According to the social identity approach, group attraction results from depersonalized perceptions of self and others in terms of a common group categorization (Turner et al., 1987; for a comparative review, see Hogg, 1993). Attraction to the group is explained by self-liking in the context of a self-included group and by the tendency to see others as interchangeable members of that group, rather than as unique individuals. SIDE predicts that visual anonymity increases this tendency because it further reduces the basis for interpersonal comparison and self-awareness so that the self and others are perceived more in group-terms, resulting in greater group attraction.
This approach contrasts with the interdependence approach to group cohesiveness in which group attraction is merely the aggregate of interpersonal attraction responses (e.g., Cartwright, 1968; Mudrack, 1989). Theories of group behaviour in CMC based upon this approach argue that the reduction in interpersonal cues under anonymity creates an impersonal task focus for the interaction and reduces concern over evaluations by others. These conditions create conflict and reduce attraction to others (Jessup, Connolly & Tanisk, 1990; Kiesler et al., 1984; Kiesler & Sproull, 1992; Walther, 1992).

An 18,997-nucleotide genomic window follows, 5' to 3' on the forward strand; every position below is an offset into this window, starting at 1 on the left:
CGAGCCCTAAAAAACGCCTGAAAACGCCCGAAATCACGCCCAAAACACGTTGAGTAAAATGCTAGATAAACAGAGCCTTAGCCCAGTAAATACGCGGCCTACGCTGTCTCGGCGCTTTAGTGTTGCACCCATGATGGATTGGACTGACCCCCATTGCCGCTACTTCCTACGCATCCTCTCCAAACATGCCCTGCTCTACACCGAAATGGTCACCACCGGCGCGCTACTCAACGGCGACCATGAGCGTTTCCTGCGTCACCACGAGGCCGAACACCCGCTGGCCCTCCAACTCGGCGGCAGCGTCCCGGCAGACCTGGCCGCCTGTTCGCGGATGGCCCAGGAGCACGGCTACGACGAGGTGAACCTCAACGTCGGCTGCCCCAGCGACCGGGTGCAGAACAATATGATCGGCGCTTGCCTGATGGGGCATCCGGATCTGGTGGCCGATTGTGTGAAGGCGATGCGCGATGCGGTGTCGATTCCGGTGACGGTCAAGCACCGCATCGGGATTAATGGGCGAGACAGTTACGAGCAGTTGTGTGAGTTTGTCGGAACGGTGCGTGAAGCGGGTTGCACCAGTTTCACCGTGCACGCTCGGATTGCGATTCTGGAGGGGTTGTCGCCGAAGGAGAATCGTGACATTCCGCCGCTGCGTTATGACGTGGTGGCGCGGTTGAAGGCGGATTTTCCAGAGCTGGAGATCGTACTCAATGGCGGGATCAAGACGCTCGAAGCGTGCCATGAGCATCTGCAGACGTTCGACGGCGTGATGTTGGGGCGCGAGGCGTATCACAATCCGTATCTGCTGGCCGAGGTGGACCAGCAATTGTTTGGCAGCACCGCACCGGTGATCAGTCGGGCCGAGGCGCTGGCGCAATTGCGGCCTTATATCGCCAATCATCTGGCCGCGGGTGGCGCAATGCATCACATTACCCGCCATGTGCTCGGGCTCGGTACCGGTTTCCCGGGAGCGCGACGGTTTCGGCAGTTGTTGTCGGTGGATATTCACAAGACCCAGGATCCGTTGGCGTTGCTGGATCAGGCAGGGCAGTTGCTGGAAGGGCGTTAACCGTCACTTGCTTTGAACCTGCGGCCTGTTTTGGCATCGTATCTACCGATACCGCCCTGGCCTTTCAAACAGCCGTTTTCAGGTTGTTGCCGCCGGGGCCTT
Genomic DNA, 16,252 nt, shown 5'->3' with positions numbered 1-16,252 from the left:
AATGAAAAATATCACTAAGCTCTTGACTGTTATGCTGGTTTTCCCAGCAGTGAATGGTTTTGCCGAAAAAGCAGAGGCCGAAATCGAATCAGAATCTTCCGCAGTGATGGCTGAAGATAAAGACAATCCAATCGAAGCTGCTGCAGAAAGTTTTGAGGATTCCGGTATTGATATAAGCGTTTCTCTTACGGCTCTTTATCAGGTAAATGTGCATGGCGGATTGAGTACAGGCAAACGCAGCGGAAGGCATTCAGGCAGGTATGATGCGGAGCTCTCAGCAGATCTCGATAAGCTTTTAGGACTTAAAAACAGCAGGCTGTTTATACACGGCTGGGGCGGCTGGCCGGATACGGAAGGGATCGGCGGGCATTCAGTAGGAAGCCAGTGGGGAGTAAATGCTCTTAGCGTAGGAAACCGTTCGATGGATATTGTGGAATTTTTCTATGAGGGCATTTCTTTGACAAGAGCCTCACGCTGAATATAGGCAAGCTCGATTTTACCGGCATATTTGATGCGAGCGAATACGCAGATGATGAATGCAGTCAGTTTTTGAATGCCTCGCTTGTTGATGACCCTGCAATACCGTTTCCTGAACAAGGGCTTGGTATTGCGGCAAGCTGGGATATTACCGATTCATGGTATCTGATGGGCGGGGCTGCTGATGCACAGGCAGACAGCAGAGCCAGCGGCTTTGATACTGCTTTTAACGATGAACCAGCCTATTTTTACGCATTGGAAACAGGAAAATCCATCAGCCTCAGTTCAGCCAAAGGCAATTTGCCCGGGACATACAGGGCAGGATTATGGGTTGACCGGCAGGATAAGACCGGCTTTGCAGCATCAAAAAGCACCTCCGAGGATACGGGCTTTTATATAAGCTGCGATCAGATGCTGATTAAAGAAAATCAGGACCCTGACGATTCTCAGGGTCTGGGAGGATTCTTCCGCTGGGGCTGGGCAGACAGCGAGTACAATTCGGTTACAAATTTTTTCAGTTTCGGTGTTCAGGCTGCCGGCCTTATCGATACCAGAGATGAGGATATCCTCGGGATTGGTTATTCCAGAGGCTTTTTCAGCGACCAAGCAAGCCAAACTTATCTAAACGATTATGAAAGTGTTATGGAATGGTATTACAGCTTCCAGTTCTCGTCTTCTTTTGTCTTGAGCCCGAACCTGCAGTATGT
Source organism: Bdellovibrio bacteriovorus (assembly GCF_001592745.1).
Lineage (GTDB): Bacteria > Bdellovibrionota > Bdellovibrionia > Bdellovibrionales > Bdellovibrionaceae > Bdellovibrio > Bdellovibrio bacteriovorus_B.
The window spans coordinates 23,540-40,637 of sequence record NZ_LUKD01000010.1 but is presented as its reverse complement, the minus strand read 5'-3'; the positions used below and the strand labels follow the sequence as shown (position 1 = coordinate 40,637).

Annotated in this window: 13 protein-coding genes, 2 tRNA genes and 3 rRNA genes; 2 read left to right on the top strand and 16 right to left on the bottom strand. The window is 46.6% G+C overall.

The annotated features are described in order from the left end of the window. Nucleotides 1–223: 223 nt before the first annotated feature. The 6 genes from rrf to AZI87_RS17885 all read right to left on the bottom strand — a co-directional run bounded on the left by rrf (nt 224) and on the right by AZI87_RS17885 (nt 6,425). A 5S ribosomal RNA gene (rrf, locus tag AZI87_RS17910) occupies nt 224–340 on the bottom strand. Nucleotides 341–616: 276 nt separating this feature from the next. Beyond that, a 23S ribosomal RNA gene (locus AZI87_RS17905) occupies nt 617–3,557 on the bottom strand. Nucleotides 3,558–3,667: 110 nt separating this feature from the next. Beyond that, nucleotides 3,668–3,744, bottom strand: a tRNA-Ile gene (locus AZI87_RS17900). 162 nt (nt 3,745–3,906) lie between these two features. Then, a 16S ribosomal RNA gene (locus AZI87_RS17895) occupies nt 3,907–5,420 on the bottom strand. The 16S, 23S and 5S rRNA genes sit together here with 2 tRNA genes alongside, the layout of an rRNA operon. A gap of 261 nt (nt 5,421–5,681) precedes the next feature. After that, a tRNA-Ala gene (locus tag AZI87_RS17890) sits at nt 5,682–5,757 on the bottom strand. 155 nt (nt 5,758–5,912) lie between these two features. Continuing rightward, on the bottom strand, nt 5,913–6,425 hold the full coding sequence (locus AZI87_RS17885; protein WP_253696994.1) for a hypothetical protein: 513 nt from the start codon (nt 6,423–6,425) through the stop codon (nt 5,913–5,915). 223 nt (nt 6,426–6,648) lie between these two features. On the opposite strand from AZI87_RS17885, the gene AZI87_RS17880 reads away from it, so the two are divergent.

These two sets of opposing predictions concerning the effects of visual anonymity on group attraction and the intervening processes responsible for the effects were tested in a study of discussion groups using a computer-based conferencing system. Groups were composed of one volunteer participant and two confederates (all female). The groups used a computer-based video conferencing system to enable multi-way text and silent-video communication between the three participants who were physically located in different rooms. In the visually anonymous condition, communication was text-based, and in the visually identifiable condition was supplemented by real-time silent video. The latter was achieved by means of a camera directed at the user connected to each computer. A conference reflector transmitted the video mages so that they appeared in a small window on each participant’s screen. In both conditions, text entered by one participant appeared on every participant’s screen pre-pended by a group member identifier. Care was taken to ensure that group members did not meet each other. Instructions given to participants were designed to reinforce the salience of the interacting group. Category-level salience was found to have no effects on the group-level effects discussed here.